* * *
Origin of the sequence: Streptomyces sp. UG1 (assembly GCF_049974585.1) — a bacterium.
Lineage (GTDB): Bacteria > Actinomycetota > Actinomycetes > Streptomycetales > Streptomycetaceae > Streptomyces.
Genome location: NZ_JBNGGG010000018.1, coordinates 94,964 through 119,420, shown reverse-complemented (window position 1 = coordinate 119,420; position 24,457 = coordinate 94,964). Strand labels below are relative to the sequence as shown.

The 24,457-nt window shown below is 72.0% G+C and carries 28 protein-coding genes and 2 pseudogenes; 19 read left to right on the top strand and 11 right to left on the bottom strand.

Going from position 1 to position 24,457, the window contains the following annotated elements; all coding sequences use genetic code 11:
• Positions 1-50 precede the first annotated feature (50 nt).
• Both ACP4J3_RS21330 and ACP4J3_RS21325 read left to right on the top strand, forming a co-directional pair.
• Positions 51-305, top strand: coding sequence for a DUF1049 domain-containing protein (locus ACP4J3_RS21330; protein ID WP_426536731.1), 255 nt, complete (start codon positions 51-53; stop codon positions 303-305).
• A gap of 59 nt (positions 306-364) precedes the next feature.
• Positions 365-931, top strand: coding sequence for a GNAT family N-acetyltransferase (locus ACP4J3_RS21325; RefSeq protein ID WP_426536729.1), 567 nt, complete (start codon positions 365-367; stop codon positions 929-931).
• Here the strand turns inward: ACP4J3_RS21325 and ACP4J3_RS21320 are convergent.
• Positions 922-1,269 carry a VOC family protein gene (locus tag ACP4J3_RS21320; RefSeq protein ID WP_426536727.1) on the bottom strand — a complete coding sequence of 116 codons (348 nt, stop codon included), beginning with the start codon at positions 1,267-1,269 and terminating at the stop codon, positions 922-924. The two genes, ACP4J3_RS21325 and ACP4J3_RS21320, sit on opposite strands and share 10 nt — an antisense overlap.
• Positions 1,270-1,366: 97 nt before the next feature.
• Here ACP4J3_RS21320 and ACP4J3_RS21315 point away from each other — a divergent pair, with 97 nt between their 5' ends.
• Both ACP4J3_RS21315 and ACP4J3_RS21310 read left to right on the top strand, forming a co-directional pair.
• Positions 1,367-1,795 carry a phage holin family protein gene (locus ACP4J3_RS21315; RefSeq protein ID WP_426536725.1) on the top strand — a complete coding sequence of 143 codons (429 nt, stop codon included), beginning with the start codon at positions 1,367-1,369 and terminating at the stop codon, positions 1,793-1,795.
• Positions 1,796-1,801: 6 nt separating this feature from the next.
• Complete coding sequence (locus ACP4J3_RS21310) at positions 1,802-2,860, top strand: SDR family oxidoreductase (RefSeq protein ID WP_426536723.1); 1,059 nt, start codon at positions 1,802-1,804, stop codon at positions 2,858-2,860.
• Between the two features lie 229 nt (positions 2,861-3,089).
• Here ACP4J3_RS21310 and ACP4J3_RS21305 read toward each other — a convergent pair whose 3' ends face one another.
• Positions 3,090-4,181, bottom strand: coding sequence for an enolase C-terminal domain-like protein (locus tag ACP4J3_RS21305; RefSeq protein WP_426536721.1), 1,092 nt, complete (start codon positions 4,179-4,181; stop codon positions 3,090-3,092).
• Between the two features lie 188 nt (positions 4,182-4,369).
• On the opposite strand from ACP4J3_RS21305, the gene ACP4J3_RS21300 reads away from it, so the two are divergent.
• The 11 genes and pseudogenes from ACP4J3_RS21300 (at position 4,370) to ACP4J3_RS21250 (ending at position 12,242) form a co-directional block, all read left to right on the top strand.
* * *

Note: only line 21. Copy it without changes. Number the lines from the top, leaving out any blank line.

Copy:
• Positions 3,090-4,181, bottom strand: coding sequence for an enolase C-terminal domain-like protein (locus tag ACP4J3_RS21305; RefSeq protein WP_426536721.1), 1,092 nt, complete (start codon positions 4,179-4,181; stop codon positions 3,090-3,092).